Guest movie review by Andrew Stern
I have never seen anything like it.
Told in CNN investigation and interview style, a spacecraft hovers frozen and immobile over Johannesburg, South Africa, until humans venture inside to discover the 1.8 million malnourished and bedraggled extraterrestrials trapped inside. Welcoming as we are to all immigrants, refugee camps soon become crime-ridden, war-lord infested slums until the cries of “not in my own backyard” (from the black community in Johannesburg no less) force a mass exodus hundreds of miles away from civilization.
And then the real fun begins.
Sharlto Copley is the antihero of all antiheros – a pumped-up doofus bureaucrat at a Halliburton-style company given the task of alien oversight and transfer. Pompous and driven by general incompetence, self-aggrandizement and ultimately his own desperate self-interest, he would not initially seem out of place in “Guffman” or “Spinal Tap.” Comical if not also so completely absent of a moral compass, his surprise plight manages to be goofily entertaining while never failing to remain grotesquely terrifying.
The “others” in the film, aliens derogatorily called “prawns” for their gill-like countenances and scalish features are brilliantly shot and slowly revealed. You will believe. The action is brisk, the humor is macabre, the tension soars, nails will be bitten. Not for the faint of heart, the movie is jarringly authentic, so much so that one initially might be fooled into suspecting a low budget forced such bravura creativity. But don’t be fooled – the film is both visionary and visually stunning, capturing an oppressive doom usually reserved for film versions of the apocalypse. One must presume the same fatalistic gloom hangs over the refugee camps at Darfur, or anywhere else our inhumanity casts such a massive gray shadow over a corner of the world. Yet the film makes no such sweeping political statements – it doesn’t need to. Cat food is a treasured commodity, as we are seen stuffing our faces at fast food lines mere moments later. Extraterrestrials fight to keep their homes, shacks made with tin, cardboard and bits of manmade and alien rubbish. Locals make great profit through the misery and degradation of the “less-thans.”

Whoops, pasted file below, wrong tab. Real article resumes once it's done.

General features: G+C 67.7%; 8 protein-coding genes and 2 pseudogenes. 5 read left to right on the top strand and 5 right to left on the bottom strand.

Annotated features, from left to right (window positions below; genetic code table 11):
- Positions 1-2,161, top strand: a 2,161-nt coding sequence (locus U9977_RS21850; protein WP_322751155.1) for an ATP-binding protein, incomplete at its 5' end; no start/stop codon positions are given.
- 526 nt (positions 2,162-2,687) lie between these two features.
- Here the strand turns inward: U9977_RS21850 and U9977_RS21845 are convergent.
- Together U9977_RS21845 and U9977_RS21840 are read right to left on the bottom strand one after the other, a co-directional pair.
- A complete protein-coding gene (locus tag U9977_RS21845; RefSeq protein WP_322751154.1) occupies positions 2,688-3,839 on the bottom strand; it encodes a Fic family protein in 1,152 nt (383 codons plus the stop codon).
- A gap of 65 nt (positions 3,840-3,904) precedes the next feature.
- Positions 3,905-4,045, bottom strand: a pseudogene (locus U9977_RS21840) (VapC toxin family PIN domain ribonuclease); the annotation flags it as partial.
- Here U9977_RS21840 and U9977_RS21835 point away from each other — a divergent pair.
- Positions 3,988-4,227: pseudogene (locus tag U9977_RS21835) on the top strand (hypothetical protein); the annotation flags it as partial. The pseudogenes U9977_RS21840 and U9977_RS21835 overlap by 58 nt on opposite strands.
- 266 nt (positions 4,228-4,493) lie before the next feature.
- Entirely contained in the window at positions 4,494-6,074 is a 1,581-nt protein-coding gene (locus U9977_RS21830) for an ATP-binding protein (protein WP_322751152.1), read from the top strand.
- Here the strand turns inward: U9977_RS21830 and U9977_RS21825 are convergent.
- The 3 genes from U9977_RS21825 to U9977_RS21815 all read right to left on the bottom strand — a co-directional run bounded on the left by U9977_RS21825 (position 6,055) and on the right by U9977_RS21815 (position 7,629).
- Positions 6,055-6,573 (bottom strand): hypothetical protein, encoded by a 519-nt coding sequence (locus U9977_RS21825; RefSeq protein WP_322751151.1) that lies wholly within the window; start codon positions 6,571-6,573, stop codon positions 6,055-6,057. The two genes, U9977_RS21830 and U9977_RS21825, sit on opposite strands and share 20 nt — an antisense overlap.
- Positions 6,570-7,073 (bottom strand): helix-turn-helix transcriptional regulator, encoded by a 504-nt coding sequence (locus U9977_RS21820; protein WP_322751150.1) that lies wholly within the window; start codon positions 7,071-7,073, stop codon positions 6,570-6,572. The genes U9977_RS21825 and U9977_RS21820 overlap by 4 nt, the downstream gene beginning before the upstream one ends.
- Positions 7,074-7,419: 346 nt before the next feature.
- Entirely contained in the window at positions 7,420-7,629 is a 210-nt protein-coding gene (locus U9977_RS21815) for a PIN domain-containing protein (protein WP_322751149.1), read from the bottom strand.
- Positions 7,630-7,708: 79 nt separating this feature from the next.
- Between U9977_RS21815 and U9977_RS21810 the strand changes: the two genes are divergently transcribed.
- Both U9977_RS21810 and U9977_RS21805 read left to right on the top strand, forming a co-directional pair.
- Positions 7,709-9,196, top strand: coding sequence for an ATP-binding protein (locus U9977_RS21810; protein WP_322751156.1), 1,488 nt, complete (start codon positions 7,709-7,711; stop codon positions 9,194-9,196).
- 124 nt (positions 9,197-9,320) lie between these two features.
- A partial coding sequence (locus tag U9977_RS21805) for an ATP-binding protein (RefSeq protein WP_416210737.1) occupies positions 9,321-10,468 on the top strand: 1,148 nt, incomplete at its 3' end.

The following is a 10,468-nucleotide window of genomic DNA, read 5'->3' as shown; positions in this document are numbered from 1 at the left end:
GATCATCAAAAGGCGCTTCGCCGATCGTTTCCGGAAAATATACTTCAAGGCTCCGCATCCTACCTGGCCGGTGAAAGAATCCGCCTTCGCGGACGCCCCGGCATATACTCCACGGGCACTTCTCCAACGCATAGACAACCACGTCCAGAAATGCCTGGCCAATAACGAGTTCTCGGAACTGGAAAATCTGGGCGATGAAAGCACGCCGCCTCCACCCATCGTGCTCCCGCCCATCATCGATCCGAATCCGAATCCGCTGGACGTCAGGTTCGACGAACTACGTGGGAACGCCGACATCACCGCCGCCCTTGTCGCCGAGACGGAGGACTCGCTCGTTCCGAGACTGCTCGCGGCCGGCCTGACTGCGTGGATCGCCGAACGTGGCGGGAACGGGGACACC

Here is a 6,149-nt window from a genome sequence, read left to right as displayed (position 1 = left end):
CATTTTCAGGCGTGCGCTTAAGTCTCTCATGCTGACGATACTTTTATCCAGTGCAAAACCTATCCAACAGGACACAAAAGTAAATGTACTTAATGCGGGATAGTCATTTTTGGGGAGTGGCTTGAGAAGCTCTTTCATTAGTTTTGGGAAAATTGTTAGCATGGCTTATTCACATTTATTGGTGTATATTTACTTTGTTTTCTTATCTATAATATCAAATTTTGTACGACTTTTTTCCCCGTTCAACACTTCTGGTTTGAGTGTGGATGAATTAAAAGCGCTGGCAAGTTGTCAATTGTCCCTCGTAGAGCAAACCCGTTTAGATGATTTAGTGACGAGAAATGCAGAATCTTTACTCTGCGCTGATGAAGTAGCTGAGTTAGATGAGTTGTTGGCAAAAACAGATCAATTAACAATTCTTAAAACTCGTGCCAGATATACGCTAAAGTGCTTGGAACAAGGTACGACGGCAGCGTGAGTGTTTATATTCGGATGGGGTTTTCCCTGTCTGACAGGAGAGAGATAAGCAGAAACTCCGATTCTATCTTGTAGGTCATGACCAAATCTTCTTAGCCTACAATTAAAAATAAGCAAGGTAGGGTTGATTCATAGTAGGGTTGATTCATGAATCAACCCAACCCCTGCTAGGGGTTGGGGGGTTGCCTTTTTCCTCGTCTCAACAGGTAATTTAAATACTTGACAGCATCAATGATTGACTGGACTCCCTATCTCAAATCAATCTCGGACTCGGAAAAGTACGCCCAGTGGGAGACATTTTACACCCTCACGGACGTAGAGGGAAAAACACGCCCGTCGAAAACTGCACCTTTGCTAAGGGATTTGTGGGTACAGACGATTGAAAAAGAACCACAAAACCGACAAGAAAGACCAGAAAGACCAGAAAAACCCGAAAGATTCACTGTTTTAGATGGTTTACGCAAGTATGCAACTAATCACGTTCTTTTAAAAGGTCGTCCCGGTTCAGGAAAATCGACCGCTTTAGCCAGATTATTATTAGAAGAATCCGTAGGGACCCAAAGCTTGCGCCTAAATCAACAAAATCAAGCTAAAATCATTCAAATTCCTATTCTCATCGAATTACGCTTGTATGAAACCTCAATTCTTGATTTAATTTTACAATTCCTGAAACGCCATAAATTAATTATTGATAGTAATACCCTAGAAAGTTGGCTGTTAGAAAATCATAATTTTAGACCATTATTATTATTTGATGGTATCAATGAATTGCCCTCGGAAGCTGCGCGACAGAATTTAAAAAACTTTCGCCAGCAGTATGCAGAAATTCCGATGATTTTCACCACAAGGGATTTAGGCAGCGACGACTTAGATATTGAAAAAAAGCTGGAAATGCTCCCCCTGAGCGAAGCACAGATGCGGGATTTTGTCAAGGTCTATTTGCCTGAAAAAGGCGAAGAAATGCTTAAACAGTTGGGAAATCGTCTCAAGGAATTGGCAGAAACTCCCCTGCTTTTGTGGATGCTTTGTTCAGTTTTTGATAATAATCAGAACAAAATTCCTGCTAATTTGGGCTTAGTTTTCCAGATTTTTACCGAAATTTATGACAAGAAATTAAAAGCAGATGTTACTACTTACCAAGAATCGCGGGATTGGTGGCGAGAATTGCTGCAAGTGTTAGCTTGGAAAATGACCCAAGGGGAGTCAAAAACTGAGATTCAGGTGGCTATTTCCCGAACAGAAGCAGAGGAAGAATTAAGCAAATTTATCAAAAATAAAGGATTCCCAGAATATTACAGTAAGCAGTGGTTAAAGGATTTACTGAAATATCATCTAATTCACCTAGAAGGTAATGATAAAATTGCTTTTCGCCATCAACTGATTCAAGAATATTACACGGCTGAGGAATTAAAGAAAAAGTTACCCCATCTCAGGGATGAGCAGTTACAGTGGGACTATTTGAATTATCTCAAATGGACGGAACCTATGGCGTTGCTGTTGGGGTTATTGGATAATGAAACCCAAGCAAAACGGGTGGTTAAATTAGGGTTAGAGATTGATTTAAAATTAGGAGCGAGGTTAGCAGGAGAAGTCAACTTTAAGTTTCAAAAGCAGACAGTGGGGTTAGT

Only the occasional formulaic moments (the cell phone that never dies and inevitably gets traced sort of thing) and characters (villains straight out of a bad James Bond flick) intrude on an otherwise completely original and awe inspiring work. The film practically begs for a sequel. Produced by Peter Jackson, who has previously demonstrated a penchant for the trilogy, one can only hope.
Final moments reveal the others take better care of their own than we do, blurry lines and all. Not since Kafka’s Metamorphosis has our species’ unique barbarism toward “differentness” been cast in such bold and blinding light. Deserving of classic status.
More Movie Info: http://www.imdb.com/title/tt1136608/
Mr. Stern has been writing movie reviews semi-regularly for many years and maintains a website with hundreds of reviews. Check it out at: